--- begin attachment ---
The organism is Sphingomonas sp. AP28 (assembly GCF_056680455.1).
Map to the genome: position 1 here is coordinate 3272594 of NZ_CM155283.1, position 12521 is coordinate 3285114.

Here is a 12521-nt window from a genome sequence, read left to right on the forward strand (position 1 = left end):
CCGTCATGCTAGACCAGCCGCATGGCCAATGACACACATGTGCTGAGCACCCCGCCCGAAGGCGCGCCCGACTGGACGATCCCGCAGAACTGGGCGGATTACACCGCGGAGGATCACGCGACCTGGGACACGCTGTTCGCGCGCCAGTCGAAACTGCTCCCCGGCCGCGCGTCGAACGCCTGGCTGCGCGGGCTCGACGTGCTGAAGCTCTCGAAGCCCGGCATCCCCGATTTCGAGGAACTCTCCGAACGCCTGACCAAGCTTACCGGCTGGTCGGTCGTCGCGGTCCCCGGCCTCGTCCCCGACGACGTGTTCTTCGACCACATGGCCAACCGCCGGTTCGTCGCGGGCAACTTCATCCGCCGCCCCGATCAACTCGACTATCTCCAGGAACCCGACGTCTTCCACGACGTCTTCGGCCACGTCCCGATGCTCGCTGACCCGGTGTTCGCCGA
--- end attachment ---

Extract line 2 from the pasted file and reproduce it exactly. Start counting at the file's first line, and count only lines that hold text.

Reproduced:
Map to the genome: position 1 here is coordinate 3272594 of NZ_CM155283.1, position 12521 is coordinate 3285114.